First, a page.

Barterhouse Bourbon Photo

Barterhouse Bourbon Review

In Bourbon Whiskey Reviews by Patrick "Pops" Garrett5 Comments

For months now the bourbon world has been abuzz about Diageo’s new Orphan Barrel Whiskey Distilling Company. The stated goal of the Orphan Barrel Whiskey Distilling Company is “to locate lost and forgotten barrels of whiskey from around the world and share them with discerning adult fans.” The first two releases from the company are Barterhouse and Old Blowhard bourbons but future releases may include other types of whiskey like Irish and Tennessee.

Based on how Diageo is positioning these whiskies, along with the ornate way they packaged the pre-release samples they provided Bourbon & Banter, it’s clear that Diageo is pulling out all the stops to bring some rare bourbons to market in an attempt to take advantage of high demand in super premium whiskey category.

Here’s what Diageo had to say about Barterhouse Bourbon in their official press release:

Barterhouse Whiskey stocks were discovered in old warehouses at the Stitzel-Weller facility in Louisville, Ky. Rumor has it warehouse workers have already begun lining up for the first taste of this beautiful whiskey with a soft nose reminiscent of warm spice, biscuit and buttercream. The whiskey’s mellow taste includes notes of roasted grain, charred oak and a brown sugar finish. Barterhouse Whiskey is bottled in Tullahoma, Tenn. and will be expected to sell for a suggested retail price of $75.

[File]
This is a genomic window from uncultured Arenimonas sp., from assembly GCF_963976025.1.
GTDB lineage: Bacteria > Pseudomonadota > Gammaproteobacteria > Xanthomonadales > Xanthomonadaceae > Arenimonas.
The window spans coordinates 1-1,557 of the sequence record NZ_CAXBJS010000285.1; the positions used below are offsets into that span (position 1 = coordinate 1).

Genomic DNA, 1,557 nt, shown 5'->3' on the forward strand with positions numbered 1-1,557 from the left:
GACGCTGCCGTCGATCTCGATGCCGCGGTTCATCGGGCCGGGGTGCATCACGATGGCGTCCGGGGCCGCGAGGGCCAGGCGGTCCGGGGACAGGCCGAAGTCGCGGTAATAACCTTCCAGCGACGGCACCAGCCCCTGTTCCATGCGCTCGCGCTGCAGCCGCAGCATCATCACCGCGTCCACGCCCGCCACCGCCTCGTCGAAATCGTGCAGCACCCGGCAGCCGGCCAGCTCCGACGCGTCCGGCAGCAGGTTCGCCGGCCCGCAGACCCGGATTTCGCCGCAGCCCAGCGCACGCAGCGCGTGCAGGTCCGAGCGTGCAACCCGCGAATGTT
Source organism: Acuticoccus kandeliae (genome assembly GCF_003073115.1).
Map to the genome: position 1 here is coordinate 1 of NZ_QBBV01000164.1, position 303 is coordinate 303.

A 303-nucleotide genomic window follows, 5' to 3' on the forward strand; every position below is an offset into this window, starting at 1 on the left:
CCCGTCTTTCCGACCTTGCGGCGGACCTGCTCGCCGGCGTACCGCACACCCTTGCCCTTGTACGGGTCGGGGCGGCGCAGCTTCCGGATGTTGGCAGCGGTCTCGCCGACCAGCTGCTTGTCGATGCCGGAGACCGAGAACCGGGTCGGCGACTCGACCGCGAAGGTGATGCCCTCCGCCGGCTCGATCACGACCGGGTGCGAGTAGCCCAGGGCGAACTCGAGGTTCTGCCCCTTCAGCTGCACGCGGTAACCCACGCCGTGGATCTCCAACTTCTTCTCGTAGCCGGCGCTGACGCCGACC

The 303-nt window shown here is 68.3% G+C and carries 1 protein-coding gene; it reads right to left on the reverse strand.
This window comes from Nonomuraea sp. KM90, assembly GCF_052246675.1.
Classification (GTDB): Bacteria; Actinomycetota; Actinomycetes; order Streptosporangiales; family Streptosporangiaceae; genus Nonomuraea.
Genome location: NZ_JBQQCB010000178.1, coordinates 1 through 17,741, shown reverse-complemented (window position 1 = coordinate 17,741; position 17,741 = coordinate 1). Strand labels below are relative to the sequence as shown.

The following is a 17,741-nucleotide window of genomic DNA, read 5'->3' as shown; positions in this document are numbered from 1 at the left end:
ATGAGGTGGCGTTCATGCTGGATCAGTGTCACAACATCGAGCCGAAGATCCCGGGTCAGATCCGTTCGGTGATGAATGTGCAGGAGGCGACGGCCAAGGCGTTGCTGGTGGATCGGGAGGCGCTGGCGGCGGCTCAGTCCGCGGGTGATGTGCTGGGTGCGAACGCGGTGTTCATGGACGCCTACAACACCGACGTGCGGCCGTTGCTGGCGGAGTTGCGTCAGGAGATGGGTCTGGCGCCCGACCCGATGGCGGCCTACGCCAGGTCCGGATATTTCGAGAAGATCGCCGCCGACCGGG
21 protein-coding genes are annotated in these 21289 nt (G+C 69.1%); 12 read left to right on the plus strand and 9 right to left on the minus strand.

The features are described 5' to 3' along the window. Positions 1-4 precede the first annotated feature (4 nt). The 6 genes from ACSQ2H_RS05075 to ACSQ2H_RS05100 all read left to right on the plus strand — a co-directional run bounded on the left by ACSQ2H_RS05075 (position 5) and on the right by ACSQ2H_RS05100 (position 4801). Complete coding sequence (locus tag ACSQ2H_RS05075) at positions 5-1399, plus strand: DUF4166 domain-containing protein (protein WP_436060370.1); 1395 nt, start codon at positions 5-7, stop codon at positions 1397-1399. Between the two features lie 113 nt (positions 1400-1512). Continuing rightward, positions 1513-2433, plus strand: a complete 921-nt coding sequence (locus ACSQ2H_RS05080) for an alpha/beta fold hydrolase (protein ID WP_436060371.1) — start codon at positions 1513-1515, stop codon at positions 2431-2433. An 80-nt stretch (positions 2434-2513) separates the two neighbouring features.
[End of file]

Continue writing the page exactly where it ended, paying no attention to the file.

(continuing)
“The whiskey warehouses and rickhouses these spirits come from are special places filled with the incredible smells of seasoned oak, rough textures of weathered wood and amazing tastes of precious liquid,” said Ewan Morgan, Master of Whiskey for DIAGEO. “It’s every worker’s dream of finding that forgotten barrel of delicious whiskey and sharing it with their friends. That’s exactly what we’re doing.” Like the rickhouse and warehouse workers who uncover them and the consumers who drink them, Orphan Barrel Whiskies have distinctive personalities in taste and packaging. Barterhouse Whiskey packaging nods to the inspiration behind the whiskey’s name. A vintage khaki and brown label features a sly fox front and center after he’s made a smooth deal at the local trading post. Because when there’s no money on the table, Barterhouse Whiskey turns give and take into an adventure in provocation and persuasion.

It’s important to note that Barterhouse and Old Blowhard bourbons were only stored at Stitzel-Weller. Barterhouse was distilled at the current Bernheim Distillery, while Old Blowhard was distilled at the Old Bernheim Distillery. Both whiskeys were then bottled at the George Dickel Distillery in Tullahoma, TN.

I’m pretty excited to see these older bourbons coming to market and can only hope that they live up to the marketing hype and don’t wind up simply being a way for Diageo to take advantage of the current bourbon boom. I’m all for brands making money as long as the product they’re selling lives up to expectations and is worth the price.

Let’s go ahead and jump into my Barterhouse Bourbon review and see if Diageo’s got a hit on their hands or not.


Barterhouse Bourbon Review